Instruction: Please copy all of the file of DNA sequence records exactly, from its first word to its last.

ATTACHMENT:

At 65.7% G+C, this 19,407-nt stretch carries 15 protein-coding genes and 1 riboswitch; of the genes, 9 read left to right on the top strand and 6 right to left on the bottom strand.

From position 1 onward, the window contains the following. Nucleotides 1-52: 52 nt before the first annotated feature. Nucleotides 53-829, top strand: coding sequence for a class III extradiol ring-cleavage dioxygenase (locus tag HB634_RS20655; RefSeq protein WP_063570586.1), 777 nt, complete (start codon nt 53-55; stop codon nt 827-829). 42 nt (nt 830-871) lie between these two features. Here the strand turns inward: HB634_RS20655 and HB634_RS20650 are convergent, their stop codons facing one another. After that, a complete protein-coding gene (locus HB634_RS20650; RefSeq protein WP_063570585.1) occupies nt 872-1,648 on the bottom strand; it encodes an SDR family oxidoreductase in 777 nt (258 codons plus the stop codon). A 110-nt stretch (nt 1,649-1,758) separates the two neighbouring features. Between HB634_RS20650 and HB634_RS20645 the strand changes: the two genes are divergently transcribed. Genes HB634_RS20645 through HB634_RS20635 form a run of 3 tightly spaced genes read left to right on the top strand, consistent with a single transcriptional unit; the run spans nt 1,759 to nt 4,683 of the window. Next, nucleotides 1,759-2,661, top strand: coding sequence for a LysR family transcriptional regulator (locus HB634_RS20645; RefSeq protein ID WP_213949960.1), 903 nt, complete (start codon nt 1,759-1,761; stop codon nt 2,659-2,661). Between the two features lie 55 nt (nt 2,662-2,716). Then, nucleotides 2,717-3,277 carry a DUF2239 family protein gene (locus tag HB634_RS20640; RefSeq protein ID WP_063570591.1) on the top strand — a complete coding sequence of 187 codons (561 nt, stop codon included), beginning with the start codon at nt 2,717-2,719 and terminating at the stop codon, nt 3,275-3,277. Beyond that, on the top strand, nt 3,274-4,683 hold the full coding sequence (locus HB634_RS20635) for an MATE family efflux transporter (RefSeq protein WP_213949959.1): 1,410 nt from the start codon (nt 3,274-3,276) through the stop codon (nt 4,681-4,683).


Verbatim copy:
At 65.7% G+C, this 19,407-nt stretch carries 15 protein-coding genes and 1 riboswitch; of the genes, 9 read left to right on the top strand and 6 right to left on the bottom strand.

From position 1 onward, the window contains the following. Nucleotides 1-52: 52 nt before the first annotated feature. Nucleotides 53-829, top strand: coding sequence for a class III extradiol ring-cleavage dioxygenase (locus tag HB634_RS20655; RefSeq protein WP_063570586.1), 777 nt, complete (start codon nt 53-55; stop codon nt 827-829). 42 nt (nt 830-871) lie between these two features. Here the strand turns inward: HB634_RS20655 and HB634_RS20650 are convergent, their stop codons facing one another. After that, a complete protein-coding gene (locus HB634_RS20650; RefSeq protein WP_063570585.1) occupies nt 872-1,648 on the bottom strand; it encodes an SDR family oxidoreductase in 777 nt (258 codons plus the stop codon). A 110-nt stretch (nt 1,649-1,758) separates the two neighbouring features. Between HB634_RS20650 and HB634_RS20645 the strand changes: the two genes are divergently transcribed. Genes HB634_RS20645 through HB634_RS20635 form a run of 3 tightly spaced genes read left to right on the top strand, consistent with a single transcriptional unit; the run spans nt 1,759 to nt 4,683 of the window. Next, nucleotides 1,759-2,661, top strand: coding sequence for a LysR family transcriptional regulator (locus HB634_RS20645; RefSeq protein ID WP_213949960.1), 903 nt, complete (start codon nt 1,759-1,761; stop codon nt 2,659-2,661). Between the two features lie 55 nt (nt 2,662-2,716). Then, nucleotides 2,717-3,277 carry a DUF2239 family protein gene (locus tag HB634_RS20640; RefSeq protein ID WP_063570591.1) on the top strand — a complete coding sequence of 187 codons (561 nt, stop codon included), beginning with the start codon at nt 2,717-2,719 and terminating at the stop codon, nt 3,275-3,277. Beyond that, on the top strand, nt 3,274-4,683 hold the full coding sequence (locus HB634_RS20635) for an MATE family efflux transporter (RefSeq protein WP_213949959.1): 1,410 nt from the start codon (nt 3,274-3,276) through the stop codon (nt 4,681-4,683).